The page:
6. ^ Dajani, Samer, Reassurance for the Seeker, pp. 13-15.
  7. ^ Sedgwick, Mark, Saints and Sons, pp. 18-19.
  8. ^ Thomassen and Radtke, The Letters of Ahmad ibn Idris, p. 2.
  9. ^ Dajani, Samer, Reassurance for the Seeker, p. 7.
  10. ^ Dajani, Samer, Reassurance for the Seeker, p. 12.
  11. ^ Dajani, Samer, Reassurance for the Seeker, p. 12.
  12. ^ Sedgwick, Mark, Saints and Sons, p. 15.
  13. ^ Sedgwick, Mark, Saints and Sons, p. 15.
  14. ^ Dajani, Samer, Reassurance for the Seeker, pp. 12-15.
  15. ^ Thomassen and Radtke, The Letters of Ahmad ibn Idris, pp. 2-4.
  16. ^ Sedgwick, Mark, Saints and Sons, pp. 11-18.
  17. ^ On this shaykh see, Hidigh, Uthman, Anis al-jalis fi tarjamat sayyidi Ahmad ibn Idris, Mogadishu, pp. 112-124.
  18. ^ See Dajani, Samer, Reassurance for the Seeker.

Notes

Ibn Idris's grandson, Muhammad ibn Ali al-Idrisi, established a short-lived state, the Idrisid Emirate of Asir.

Descendents

  • Muhammad al-Dandarawi (d. 1911, Medina), the most important successor of Ibrahim al-Rashid.
  • Salih al-Ja'fari (d. 1979, Cairo), the Imam of the Azhar Mosque in Cairo. He edited and published the works of Ibn Idris and revived his path. He founded the Ja'fariyya Ahmadiyya Muhammadiyya path.[18]

Among later figures who spread the teachings of Ibn Idris, perhaps the most distinguished were:

Ibn Idris' teachings were spread by a group of highly influential and distinguished students, among whom were:

Followers

Ibn Idris' teachings centered on the moral and spiritual education of the individual Muslim.[8] He emphasized the importance of piety, prayer, religious learning (especially the Prophetic traditions), and close following of Muhammad's example. He would send his students to revive the Prophetic Sunna in different lands.[9] Ibn Idris called for a revival of Ijtihad. His criticism of blind and rigid following of the schools of law (madhhabs) was based on three concerns. First, the need for following the Prophetic traditions.[10] Second, to reduce divisions between the Muslims.[11] Third, mercy for the Muslims, because there were 'few circumstances on which the Quran and Sunna were genuinely silent, but if there was a silence on any question, then that silence was intentional on God's part- a divine mercy.'[12] He therefore rejected any 'attempt to fill a silence deliberately left by God, and so to abrogate one of His mercies.'[13] These academic concerns however did not play as important of a role in his teaching as the attention that they attracted from modern academics, and Radtke and Thomassen are correct when they stated that his teachings mainly focused on the moral and spiritual education of the individual Muslim. In a sense, the one teaching underlying all of his thought was a direct and radical attachment to God and Muhammad, achieved through piety, minimizing the mediation of any other human authority.[14][15][16]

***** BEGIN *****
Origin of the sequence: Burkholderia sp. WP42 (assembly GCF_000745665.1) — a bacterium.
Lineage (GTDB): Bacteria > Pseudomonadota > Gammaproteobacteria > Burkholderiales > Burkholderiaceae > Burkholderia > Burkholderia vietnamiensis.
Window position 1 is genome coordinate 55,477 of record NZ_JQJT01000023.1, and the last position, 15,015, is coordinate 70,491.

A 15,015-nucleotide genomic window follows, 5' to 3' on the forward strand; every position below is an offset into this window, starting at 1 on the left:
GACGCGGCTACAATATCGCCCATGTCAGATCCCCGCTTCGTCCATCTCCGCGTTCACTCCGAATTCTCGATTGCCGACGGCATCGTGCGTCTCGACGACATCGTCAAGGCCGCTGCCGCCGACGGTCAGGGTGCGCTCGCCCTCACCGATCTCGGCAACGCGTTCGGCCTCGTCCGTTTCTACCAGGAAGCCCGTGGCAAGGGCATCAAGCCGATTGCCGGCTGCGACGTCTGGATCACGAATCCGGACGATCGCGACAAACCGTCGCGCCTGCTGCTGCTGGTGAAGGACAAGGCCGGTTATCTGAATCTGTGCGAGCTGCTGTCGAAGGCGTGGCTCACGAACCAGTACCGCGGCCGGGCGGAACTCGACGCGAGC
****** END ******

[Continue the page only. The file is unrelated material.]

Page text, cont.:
Teachings

[7] of Ibn Idris in particular gained universal admiration among Sufi orders and has been incorporated into the litanies and collections of many paths unrelated to Ibn Idris.prayers and litanies). The Brunei, Singapore, Malaysia, the Levant (Syria and Lebanon) and South East Asia (Yemen), the Kenya, Eritrea, Somalia, East Africa (Sudan, the Egypt, Libya His path became more popularly known as the Idrisi Tariqa, and became widely spread in [6][5]